NTGL Allows INLOTT to Take Over LOTTO

Monrovia, Liberia

Distributed by

The Perspective
Atlanta, Georgia

Posted February 22, 2005

What appears to be another “bogus contract” has been signed between the Liberian Government and INLOTT Technologies, an Indian Lotto company, to take over the management of Liberia National Lotteries, known as “Lotto” for 12 years.

According to the document in the possession of the FORUM, the agreement which is in lieu, and has taken effect in this month, February, was signed in Chennai, India on 8 April 2004, between the Government of Liberia, represented by Mr. Alfred W. Coleman, III, Managing Director of the Liberia National Lotteries and M/S INLOTT Technologies PVT, Ltd.

The objective of the contract, according to contract document, is to increase revenue by selling lottery tickets to variety of users by utilizing on-line lottery system.

To enhance this agreement, the Transitional Government issued a Letter of Intent dated March 2, 2004 to M/S INLOTT Technologists Private Limited, Chennai, for the establishment, operation, maintenance and marketing the said online lottery tickets in Liberia.

The document, under Headings, paragraph two, thus reads: “The Government of Liberia grants and be these presents hereby grants INLOTT a twelve year (12) exclusive contract for operations of all forms of lotteries, scratch lotteries, sweep stake, sport betting and forms of gaming excluding slot machines.”
According to our investigation, the contract which is said to be valued over one million United Stats dollars, falls short of benefits the Lotto employees suppose to receive and what percentage will go to the disabled for whom Liberia National Lotteries was established.

In fact, our investigation revealed that the contract signed between the Liberian Government through the Managing Director of Lott and INLOTT Technologies of India was not genuine as certain legal ramifications befitting good contract were lacking.

In fact, the Managing Director of Lotto is said to have single-handedly signed the agreement on behalf of the country without being accompanied by the country’s Justice Minister, needless to mention the Chairman of the National Investment Commission (NIC).

According to information gathered, INLOTT Technologies has violated the Agreement consistent with paragraph nineteen (19) of the subject agreement.

To take over the Lotto, the INLOTT Technologies, according to the copy of a letter written to Vice Chairman Wesley Johnson dated January 24, 2005, commended the Vice Chairman “for his intervention in the matter between Liberia National Lotteries (LNL) and ourselves relevant to the existence of our business venture here in lieu of earlier contractual arrangements…”

Consequently, the Managing Director of the Liberia National Lotteries, Alfred Coleman, received a communication dated 25 January 2005, with Ref: 018/WMJ/VC-NTGL/RL/01-25/’05 from Vice Chairman Johnson instructing him (Coleman) to allow INLOTT to “immediately take possession of its Scratch Tickets to allow it commence sale and distribution” in line with the meeting held with Coleman and INLOTT to the office of the Vice Chairman on 18 January 2005.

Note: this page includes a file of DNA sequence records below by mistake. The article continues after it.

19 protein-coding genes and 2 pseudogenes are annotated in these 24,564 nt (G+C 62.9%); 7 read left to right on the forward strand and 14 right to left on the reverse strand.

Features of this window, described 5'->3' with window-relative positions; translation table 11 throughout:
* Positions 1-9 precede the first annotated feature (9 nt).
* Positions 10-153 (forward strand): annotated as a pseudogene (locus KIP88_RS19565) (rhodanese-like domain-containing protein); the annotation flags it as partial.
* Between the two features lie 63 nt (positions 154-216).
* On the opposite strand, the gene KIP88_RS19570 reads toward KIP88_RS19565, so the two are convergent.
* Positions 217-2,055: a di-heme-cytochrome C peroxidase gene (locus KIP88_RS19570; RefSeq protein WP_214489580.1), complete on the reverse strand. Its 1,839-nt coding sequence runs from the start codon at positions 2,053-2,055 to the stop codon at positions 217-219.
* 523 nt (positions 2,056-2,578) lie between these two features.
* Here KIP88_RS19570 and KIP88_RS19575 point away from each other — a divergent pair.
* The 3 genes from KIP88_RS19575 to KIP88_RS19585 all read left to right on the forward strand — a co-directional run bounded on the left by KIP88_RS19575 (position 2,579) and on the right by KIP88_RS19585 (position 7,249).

But the Acting Managing Director of LNL, Beyan Kota, expressed reservation with regard to the communication which emanated from the Vice Chairman’s office to turn everything to INLOTT Technologies.

Mr. Kota, according to his reply to Vice Chairman Johnson, dated 27 January 2005, stated: “In keeping with your instruction, we have immediately delivered to INLOTT the Scratch Tickets,” adding, “With respect to other resolutions, we wish to make the following observation after careful review of the subject agreement: the Liberia National Lotteries under the subject agreement has assigned all of its rights and functions under December 20, 1993 Act…”

Mr. Kota further informed the Vice Chairman that the agreement is void of any responsibility on the part of INLOTT Technologies to fulfill the primary responsibility of the Liberia National Lotteries to support charitable and social services activities “such as but not limited to the disabled, public welfare institutions, etc.”

Other issues raised by Mr. Kota, according to his letter, was the 30% share of the government based on gross revenue was not sufficient to carry out primary objective mentioned in count II of the agreement, and given the duration of the NTGL, INLOTT will not make any significant impact during the life of the government.

He said even though the Ministries of Finance and Justice and the National Investment Commission signed the agreement, they were never made a party to the agreement as clearly shown in the preamble paragraph.

What is interesting is that most of the signatures from the Ministries of Finance, Justice, and the National Investment Commission affixed to the agreement were done in a most ambiguous way that one cannot easily decipher them.

However, efforts to contact both LNL and INLOTT Technologies proved futile as bureaucratic procedures became difficult for us to get them.

Investigation continues

© 2004: This article is copyrighted by the Forum newspaper (Monrovia, Liberia) and distributed by The Perspective (Atlanta, Georgia). All rights reserved.